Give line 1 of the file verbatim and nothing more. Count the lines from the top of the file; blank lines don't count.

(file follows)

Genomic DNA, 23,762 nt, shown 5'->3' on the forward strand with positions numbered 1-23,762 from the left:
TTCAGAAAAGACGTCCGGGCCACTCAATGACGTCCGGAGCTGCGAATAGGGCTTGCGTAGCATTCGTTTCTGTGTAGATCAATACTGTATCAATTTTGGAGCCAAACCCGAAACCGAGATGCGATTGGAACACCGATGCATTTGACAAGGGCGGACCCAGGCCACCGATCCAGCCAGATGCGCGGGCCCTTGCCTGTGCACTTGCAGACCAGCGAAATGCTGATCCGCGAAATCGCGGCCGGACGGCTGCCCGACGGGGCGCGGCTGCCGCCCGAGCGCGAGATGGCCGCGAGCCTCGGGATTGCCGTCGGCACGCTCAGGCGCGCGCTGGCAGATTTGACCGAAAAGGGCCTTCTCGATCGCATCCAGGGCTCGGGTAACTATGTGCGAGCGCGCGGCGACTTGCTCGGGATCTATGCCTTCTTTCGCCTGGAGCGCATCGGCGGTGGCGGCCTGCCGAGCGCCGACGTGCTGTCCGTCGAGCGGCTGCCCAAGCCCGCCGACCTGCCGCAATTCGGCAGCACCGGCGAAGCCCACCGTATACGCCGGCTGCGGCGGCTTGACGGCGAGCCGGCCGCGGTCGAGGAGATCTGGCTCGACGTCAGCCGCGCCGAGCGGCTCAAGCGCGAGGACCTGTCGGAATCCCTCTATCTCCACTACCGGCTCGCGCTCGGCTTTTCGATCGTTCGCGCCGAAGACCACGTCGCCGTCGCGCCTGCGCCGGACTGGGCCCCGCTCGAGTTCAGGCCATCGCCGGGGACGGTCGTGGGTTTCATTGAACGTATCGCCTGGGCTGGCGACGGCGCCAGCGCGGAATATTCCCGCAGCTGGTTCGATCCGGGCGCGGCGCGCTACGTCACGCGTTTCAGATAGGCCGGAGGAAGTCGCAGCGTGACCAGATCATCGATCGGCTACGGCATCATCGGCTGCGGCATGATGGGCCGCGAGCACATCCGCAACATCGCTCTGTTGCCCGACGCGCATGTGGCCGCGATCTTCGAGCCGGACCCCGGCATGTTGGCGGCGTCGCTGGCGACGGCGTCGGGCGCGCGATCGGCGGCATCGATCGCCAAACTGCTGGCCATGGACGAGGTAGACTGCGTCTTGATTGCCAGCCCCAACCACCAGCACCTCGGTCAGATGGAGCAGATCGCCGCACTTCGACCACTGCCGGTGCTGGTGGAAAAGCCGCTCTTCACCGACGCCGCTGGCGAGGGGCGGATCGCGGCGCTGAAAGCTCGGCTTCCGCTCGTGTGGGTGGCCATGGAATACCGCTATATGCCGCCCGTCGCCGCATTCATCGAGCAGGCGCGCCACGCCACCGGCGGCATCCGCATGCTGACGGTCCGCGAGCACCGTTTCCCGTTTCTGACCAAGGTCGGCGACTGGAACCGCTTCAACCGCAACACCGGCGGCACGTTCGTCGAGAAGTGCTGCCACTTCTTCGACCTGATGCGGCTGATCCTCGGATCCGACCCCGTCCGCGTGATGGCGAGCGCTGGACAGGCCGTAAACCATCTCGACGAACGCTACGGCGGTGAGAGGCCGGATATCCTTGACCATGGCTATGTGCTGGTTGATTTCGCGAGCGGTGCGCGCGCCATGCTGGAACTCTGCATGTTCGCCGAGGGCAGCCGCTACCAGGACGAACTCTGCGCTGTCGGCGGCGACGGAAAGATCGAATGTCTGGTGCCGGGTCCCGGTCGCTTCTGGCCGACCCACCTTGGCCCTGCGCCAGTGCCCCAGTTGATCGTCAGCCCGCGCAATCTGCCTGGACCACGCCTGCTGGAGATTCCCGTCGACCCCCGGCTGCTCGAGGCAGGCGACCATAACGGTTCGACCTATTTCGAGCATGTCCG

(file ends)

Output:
Genomic DNA, 23,762 nt, shown 5'->3' on the forward strand with positions numbered 1-23,762 from the left: